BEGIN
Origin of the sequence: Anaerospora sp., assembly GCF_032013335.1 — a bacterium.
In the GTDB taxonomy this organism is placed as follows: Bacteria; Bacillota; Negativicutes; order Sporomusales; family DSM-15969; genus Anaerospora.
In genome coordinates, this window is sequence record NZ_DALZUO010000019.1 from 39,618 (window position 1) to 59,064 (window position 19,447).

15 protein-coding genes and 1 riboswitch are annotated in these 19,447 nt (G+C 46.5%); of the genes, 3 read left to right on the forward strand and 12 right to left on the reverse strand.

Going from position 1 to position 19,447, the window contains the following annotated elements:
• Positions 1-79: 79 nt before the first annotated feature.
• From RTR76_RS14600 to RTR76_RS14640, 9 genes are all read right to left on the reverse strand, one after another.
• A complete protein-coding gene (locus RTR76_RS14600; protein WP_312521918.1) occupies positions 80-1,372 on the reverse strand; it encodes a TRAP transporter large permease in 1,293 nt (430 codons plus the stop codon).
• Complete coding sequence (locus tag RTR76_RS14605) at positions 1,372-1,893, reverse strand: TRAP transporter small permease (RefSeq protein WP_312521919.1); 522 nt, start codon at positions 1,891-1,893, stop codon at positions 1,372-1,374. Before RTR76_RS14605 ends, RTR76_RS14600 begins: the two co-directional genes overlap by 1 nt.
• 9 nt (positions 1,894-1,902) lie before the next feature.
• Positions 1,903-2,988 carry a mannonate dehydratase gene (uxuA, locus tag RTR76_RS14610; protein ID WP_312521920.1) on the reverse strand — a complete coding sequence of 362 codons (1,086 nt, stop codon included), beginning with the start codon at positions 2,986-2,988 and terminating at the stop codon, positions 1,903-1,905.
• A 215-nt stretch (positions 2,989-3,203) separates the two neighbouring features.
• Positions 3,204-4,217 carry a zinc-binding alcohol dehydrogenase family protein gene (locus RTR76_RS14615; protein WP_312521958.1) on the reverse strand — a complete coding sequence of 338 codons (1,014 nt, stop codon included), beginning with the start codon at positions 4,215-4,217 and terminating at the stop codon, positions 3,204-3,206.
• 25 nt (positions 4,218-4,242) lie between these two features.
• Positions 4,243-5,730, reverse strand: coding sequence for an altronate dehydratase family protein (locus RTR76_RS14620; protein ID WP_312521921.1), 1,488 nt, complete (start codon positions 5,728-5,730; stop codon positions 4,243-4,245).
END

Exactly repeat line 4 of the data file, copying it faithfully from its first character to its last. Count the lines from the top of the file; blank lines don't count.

15 protein-coding genes and 1 riboswitch are annotated in these 19,447 nt (G+C 46.5%); of the genes, 3 read left to right on the forward strand and 12 right to left on the reverse strand.